Livestock Producers Cut Pollution and Increase Profits
Farm Management Update, June 1997
By Drs. Jim Pease and Darrell Bosch of the Department of Agricultural and Applied Economics, Virginia Tech
Does it pay for livestock farmers to adopt nutrient management? Our research says, "YES!" The bottom line is that nutrient management planning can be a win-win proposition for many Virginia livestock producers by reducing potential nitrogen losses to streams and groundwater while possibly increasing farm profits.
In research funded by the Division of Soil and Water Conservation (DSWC), we looked at four Virginia livestock farms which have adopted nutrient management plans with the assistance of a DSWC specialist. The farms include a dairy in the southwest, a dairy in the Shenandoah Valley, a swine operation in the southeast, and a poultry operation in the Piedmont. We recorded soil data for each field, collected historical weather data for the area, and interviewed the farmers about their before-plan and after-plan farming practices. We were then able to estimate the effects of the nutrient management plan on field-level nitrogen losses and farm profits.
A management practice adopted by all farms was to reduce nitrogen fertilizer applications according to the nutrient content of manure applied. One dairy installed a manure pit and now applies manure more evenly to crop and pasture land. The other dairy uses pre-sidedress nitrogen testing and splits nitrogen applications. The swine producer constructed manure storage and now applies manure on most crop land. The poultry producer constructed litter storage sheds and now sells excess litter. In addition, a poultry mortality composter has been constructed and is in use.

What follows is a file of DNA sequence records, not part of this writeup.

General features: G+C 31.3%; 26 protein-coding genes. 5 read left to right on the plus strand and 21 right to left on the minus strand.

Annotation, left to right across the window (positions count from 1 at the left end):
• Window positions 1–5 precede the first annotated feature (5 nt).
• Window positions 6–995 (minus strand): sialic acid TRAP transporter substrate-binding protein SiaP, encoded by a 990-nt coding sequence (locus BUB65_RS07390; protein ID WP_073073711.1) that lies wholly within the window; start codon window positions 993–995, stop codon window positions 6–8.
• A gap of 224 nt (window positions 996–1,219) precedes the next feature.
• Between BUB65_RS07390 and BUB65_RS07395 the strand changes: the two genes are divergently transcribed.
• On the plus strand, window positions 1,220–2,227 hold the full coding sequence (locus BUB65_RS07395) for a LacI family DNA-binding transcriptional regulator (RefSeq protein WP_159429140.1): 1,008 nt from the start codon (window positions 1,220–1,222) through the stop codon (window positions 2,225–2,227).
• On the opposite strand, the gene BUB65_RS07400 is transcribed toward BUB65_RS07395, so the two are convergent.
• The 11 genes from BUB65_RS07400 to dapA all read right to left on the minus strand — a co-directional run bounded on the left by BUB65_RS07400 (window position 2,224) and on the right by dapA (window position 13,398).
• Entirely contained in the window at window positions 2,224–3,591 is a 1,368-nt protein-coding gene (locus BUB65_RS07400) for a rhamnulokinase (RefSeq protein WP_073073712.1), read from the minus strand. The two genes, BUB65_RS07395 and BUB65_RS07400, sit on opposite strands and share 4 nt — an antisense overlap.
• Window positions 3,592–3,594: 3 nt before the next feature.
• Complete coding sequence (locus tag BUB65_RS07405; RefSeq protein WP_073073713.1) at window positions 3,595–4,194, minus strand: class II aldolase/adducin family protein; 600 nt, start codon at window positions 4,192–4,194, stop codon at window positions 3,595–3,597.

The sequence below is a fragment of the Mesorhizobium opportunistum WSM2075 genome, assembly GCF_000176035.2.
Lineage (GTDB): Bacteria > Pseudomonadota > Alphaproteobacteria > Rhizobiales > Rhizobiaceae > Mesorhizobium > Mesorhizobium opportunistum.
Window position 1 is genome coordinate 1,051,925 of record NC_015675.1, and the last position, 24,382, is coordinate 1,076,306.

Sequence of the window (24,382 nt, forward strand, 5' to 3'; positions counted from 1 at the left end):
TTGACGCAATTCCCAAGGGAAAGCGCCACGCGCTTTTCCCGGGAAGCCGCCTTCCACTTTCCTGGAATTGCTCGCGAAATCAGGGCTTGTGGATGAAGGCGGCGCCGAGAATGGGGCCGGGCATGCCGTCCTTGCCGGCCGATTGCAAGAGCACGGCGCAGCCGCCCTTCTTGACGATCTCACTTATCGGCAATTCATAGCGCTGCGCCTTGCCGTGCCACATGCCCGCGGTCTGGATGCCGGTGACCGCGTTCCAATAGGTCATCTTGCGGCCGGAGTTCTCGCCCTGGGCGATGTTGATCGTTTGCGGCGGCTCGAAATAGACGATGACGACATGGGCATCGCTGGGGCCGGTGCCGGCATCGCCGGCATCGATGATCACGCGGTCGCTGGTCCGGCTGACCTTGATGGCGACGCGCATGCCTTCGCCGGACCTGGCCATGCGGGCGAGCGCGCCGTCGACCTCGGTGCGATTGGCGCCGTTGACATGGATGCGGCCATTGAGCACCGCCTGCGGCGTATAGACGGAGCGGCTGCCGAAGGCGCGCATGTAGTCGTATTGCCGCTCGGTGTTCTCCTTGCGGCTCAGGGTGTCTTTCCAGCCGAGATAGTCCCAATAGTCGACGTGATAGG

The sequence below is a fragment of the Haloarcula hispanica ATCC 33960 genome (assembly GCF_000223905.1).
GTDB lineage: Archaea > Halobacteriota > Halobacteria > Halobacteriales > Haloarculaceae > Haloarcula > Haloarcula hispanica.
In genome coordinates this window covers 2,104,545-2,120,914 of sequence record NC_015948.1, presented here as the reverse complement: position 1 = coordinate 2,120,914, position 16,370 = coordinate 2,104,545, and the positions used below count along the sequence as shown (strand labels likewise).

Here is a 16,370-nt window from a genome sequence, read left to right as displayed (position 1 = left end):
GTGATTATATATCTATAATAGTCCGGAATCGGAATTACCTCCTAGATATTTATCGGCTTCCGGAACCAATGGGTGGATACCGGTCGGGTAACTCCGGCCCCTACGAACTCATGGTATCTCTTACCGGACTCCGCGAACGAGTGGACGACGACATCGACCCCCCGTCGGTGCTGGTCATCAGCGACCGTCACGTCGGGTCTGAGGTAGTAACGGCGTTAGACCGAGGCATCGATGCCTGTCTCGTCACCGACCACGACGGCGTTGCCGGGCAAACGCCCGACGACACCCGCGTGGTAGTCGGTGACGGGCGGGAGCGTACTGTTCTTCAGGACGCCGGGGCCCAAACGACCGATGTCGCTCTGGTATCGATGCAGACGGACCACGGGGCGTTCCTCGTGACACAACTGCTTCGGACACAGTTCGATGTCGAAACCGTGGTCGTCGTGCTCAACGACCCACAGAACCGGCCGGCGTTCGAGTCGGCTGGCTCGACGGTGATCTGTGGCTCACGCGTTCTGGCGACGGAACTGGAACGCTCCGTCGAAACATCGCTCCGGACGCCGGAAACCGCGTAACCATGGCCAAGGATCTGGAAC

We estimate that nitrogen available for plant growth from this year's manure and fertilizer application plus residual nitrogen from previous applications was reduced by an average of 33 to 95 pounds per acre over the four farms. Despite reducing nutrient applications, the farmers reported that crop yields were unchanged after implementing the plan. Changes in nitrogen availability and other changes in management practices reduced potential nitrogen losses by 23 to 45 percent from before-plan levels (Table 1).
Reducing nitrogen pollution was just half the good news. Economic analysis of all costs and savings showed that farm profits actually increased by $400 to $7,300 after the plan. For two of the farms, the additional per-acre profit for the acreage covered by the nutrient management plan was less than $5 per acre, but for the other two farms the additional per-acre profit was $15 and $65. Profit increases were primarily due to reducing commercial fertilizer purchases of nitrogen, phosphate, and potash. As one farmer-participant stated, "Nutrient management planning makes good money and good sense."
|Changes after nutrient management plan|| N available|
| N losses|
| Farm profit |
|Shenandoah Valley Dairy||-95||-33||+$4,600|
Even though nitrogen losses were cut, only one farm achieved the 40 percent reduction target associated with Chesapeake Bay program goals. Further research may show how larger cuts in nutrient losses can be achieved by improving nutrient management planning without harming farm profits. Detailed examination of the Shenandoah Valley dairy showed that nitrogen losses could have been reduced by 44 percent from pre-plan losses without reducing profits if more in-depth procedures were used to route manure away from environmentally sensitive fields.
Erosion control is critical to reducing pollution of rivers and streams. Approximately two-thirds of the nitrogen losses on these farms are in sediment runoff from fields. Nitrogen losses could be reduced further by implementing erosion-reducing practices such as terraces, strip cropping, and riparian buffers. We'll continue to examine the dollars and cents of such conservation investments. For now, we're happy to say that nutrient management plans can pay their way on the livestock farm.
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